Madam Speaker, I rise in the House to express my sadness and shock over events unfolding on the international scene. For several days now, Azerbaijan has been waging a brutal military attack against the Armenian enclave of Nagorno-Karabakh, which the people there call Artsakh.
The attack is very serious. Civilians are being bombed, leaving some dead or injured. The Lachin corridor has been blocked by Azeri forces for months. Now, we are witnessing a majority of the Armenian population flee the region for fear of reprisals. Already, most of the 120,000 people living in the area are heading to neighbouring Armenia seeking refuge. My colleague from Edmonton Strathcona and I have written to the Government of Canada, asking it to seriously consider imposing sanctions against the dictatorial Azerbaijani regime. We cannot keep silent about the blatant human rights violations being committed there. The situation bears many similarities to the forced displacement of a civilian population, which is outlawed by international agreements.
Now, let me come back to today's bill. It touches on themes that are central to people's lives. We have been constantly hearing about the severe housing crisis and the cost of groceries for the past weeks and months. It is hurting workers, seniors, students and families everywhere.
I want to take the time to emphasize one point. We are definitely seeing more and more visible homelessness on the streets in Ottawa and Montreal, but there is also invisible homelessness. I have just returned from a trip to Sault‑Sainte‑Marie and Sudbury. Things are just as difficult there. People are grappling with mental health issues and drug addiction. There are people who do not have a roof over their heads, who are on the streets. This crisis is everywhere. It is a homelessness and housing crisis. There are people who desperately need help.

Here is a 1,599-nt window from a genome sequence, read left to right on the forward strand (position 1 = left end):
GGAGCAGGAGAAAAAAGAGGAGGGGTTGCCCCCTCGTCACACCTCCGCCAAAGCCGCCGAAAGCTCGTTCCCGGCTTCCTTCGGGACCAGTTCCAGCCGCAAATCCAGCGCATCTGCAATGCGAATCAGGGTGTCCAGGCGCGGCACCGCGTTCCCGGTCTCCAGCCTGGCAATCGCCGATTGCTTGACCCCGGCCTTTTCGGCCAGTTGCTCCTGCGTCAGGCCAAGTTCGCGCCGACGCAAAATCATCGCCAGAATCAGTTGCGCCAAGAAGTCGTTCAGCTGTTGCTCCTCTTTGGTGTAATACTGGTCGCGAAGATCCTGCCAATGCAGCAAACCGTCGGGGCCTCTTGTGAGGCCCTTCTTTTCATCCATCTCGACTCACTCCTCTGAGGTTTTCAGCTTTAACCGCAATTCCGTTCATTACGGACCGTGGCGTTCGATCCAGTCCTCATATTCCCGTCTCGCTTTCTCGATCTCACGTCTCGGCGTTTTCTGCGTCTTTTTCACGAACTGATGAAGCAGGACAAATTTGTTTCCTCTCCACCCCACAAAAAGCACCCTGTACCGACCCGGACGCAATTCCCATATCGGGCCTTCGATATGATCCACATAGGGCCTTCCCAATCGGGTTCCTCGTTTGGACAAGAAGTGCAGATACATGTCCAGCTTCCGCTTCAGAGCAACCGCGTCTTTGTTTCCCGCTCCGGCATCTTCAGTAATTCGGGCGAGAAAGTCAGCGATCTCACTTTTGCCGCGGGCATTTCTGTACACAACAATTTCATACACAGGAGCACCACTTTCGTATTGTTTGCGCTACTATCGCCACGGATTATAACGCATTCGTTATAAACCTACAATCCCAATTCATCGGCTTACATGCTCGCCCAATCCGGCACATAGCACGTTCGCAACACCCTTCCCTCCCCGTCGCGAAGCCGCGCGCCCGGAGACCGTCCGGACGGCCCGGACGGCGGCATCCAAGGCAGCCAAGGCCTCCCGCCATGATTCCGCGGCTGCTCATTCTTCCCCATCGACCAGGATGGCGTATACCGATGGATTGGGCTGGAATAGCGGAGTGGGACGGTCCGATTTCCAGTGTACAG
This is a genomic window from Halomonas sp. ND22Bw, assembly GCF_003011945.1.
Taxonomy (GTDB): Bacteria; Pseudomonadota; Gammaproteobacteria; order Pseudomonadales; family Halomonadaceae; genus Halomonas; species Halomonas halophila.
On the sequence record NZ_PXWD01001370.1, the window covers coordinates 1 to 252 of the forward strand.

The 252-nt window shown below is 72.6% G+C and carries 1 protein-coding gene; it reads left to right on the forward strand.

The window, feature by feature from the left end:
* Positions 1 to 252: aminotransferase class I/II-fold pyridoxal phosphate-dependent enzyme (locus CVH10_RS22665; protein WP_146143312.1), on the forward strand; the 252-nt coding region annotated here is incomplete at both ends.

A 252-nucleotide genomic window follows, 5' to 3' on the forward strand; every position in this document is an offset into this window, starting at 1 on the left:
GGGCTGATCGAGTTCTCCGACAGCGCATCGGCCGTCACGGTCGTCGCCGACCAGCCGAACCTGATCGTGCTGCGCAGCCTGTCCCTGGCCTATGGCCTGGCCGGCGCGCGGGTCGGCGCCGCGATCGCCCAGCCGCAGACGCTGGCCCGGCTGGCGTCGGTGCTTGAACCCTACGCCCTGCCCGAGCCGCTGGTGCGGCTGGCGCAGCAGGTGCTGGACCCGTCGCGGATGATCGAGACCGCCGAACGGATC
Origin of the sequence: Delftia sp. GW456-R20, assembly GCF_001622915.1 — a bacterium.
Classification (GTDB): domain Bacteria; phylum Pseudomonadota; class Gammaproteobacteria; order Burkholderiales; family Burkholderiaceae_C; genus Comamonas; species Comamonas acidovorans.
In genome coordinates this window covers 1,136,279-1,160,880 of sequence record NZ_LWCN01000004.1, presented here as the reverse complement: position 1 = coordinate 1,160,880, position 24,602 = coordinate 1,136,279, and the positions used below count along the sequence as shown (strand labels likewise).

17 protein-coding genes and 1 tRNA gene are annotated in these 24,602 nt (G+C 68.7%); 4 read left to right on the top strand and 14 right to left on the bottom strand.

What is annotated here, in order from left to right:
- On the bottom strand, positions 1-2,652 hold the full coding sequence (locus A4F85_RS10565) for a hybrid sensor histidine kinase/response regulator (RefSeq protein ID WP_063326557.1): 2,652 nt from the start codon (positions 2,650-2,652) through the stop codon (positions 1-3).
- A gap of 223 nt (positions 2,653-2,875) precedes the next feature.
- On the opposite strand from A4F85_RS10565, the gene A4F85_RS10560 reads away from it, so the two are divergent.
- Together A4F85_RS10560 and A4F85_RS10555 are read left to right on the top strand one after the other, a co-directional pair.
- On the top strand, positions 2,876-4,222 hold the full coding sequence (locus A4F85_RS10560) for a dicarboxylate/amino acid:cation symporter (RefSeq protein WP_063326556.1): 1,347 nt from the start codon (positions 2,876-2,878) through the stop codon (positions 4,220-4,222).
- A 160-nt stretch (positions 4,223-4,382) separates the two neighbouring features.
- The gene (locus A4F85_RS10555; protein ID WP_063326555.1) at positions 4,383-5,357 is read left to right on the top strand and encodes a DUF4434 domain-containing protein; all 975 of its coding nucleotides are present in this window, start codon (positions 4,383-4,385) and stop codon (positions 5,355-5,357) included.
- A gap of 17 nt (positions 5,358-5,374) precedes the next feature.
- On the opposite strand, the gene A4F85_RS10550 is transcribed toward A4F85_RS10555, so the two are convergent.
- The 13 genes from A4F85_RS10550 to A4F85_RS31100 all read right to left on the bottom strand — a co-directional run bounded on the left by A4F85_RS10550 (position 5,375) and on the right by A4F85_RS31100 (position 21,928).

Earlier today, NDP MPs had the opportunity to meet with Olivia Chow, our former colleague who is now the mayor of Toronto. She told us that 10,000 people are living in Toronto's shelters every night. These shelters are overflowing. Hundreds of people are turned away every day. There are people sleeping in church basements.
In Quebec alone, a recent report on housing and poverty from the Front d'action populaire en réaménagement urbain shows that 173,000 households are in core housing need. That means they have inadequate housing or live in overcrowded housing or in poor physical or material conditions that are affecting their health.
About 370,000 Quebec households are spending more than 30% of their income on housing. Anyone spending more than that is living in poverty. That is the norm, that is the rule, it is 30%. If someone is spending more than 30% on housing, they are living in poverty and are at risk of ending up in a precarious situation. Nearly 400,000 families in Quebec are in this position. Moreover, close to 130,000 households, families and individuals are spending more than 50% of their income on housing. That means they are just steps away from homelessness.
This really illustrates the impact of the Liberals' and Conservatives' decision to walk away from building social housing and co-operatives over the years. What we are seeing right now is the direct impact of that decision.
What is more, rent in Quebec has gone up by 13% in two years, and the phenomenon of renovictions is becoming increasingly frequent. That means that people living in a rental unit in a given neighbourhood whose rent used to increase by small or relatively reasonable amounts have to move because they are being kicked out of their unit. In Rosemont—La Petite‑Patrie, we are constantly getting messages and emails from people who are desperate, people who are really sad to lose their homes. Right now, it seems as though the government is turning a blind eye to this phenomenon.
Today, we are still seeing the impact of the cuts the Liberals made in 1994. At that time, the Liberals stopped making investments in long-term housing, particularly social housing. The Conservatives were no better. Under Stephen Harper's regime, when the current Leader of the Opposition was a minister, 800,000 affordable housing units were lost. The Conservatives are in no position to lecture anyone. What is more, their solution is pretty transparent. It involves taking public land and selling it to private developers who will use it to make a profit and not to meet people's needs.